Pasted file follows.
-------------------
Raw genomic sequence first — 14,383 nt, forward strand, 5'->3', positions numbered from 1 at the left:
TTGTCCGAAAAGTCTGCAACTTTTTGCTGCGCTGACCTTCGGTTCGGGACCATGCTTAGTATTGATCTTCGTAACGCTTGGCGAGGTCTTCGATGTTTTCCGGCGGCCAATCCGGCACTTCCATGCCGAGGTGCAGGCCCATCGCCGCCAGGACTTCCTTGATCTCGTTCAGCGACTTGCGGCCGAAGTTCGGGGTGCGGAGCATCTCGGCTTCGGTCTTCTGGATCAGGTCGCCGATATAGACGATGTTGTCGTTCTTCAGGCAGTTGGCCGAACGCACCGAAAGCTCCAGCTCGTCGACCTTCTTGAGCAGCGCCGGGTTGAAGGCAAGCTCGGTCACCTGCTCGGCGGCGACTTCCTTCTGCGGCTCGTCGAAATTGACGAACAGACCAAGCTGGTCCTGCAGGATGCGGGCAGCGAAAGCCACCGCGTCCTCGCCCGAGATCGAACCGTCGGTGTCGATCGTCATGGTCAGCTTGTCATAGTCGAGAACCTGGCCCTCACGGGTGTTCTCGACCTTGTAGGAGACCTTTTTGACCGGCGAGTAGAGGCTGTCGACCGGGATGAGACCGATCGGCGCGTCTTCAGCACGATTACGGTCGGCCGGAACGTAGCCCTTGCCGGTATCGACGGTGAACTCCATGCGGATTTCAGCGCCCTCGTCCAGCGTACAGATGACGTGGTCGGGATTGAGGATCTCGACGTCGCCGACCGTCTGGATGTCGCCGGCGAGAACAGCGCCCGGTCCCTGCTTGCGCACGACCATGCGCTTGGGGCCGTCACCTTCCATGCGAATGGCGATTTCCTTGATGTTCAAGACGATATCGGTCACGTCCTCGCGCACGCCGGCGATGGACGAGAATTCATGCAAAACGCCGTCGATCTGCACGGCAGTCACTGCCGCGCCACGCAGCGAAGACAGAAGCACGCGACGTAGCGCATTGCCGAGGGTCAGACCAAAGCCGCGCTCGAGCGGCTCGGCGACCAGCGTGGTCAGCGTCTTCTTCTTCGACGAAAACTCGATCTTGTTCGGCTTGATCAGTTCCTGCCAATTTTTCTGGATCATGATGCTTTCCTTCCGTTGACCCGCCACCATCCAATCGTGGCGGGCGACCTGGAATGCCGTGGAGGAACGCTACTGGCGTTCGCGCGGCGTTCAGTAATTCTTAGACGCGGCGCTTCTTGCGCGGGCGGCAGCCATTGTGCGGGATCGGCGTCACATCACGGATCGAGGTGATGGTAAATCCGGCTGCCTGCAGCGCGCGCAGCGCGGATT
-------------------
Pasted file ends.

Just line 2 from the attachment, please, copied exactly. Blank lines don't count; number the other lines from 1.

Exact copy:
TTGTCCGAAAAGTCTGCAACTTTTTGCTGCGCTGACCTTCGGTTCGGGACCATGCTTAGTATTGATCTTCGTAACGCTTGGCGAGGTCTTCGATGTTTTCCGGCGGCCAATCCGGCACTTCCATGCCGAGGTGCAGGCCCATCGCCGCCAGGACTTCCTTGATCTCGTTCAGCGACTTGCGGCCGAAGTTCGGGGTGCGGAGCATCTCGGCTTCGGTCTTCTGGATCAGGTCGCCGATATAGACGATGTTGTCGTTCTTCAGGCAGTTGGCCGAACGCACCGAAAGCTCCAGCTCGTCGACCTTCTTGAGCAGCGCCGGGTTGAAGGCAAGCTCGGTCACCTGCTCGGCGGCGACTTCCTTCTGCGGCTCGTCGAAATTGACGAACAGACCAAGCTGGTCCTGCAGGATGCGGGCAGCGAAAGCCACCGCGTCCTCGCCCGAGATCGAACCGTCGGTGTCGATCGTCATGGTCAGCTTGTCATAGTCGAGAACCTGGCCCTCACGGGTGTTCTCGACCTTGTAGGAGACCTTTTTGACCGGCGAGTAGAGGCTGTCGACCGGGATGAGACCGATCGGCGCGTCTTCAGCACGATTACGGTCGGCCGGAACGTAGCCCTTGCCGGTATCGACGGTGAACTCCATGCGGATTTCAGCGCCCTCGTCCAGCGTACAGATGACGTGGTCGGGATTGAGGATCTCGACGTCGCCGACCGTCTGGATGTCGCCGGCGAGAACAGCGCCCGGTCCCTGCTTGCGCACGACCATGCGCTTGGGGCCGTCACCTTCCATGCGAATGGCGATTTCCTTGATGTTCAAGACGATATCGGTCACGTCCTCGCGCACGCCGGCGATGGACGAGAATTCATGCAAAACGCCGTCGATCTGCACGGCAGTCACTGCCGCGCCACGCAGCGAAGACAGAAGCACGCGACGTAGCGCATTGCCGAGGGTCAGACCAAAGCCGCGCTCGAGCGGCTCGGCGACCAGCGTGGTCAGCGTCTTCTTCTTCGACGAAAACTCGATCTTGTTCGGCTTGATCAGTTCCTGCCAATTTTTCTGGATCATGATGCTTTCCTTCCGTTGACCCGCCACCATCCAATCGTGGCGGGCGACCTGGAATGCCGTGGAGGAACGCTACTGGCGTTCGCGCGGCGTTCAGTAATTCTTAGACGCGGCGCTTCTTGCGCGGGCGGCAGCCATTGTGCGGGATCGGCGTCACATCACGGATCGAGGTGATGGTAAATCCGGCTGCCTGCAGCGCGCGCAGCGCGGATT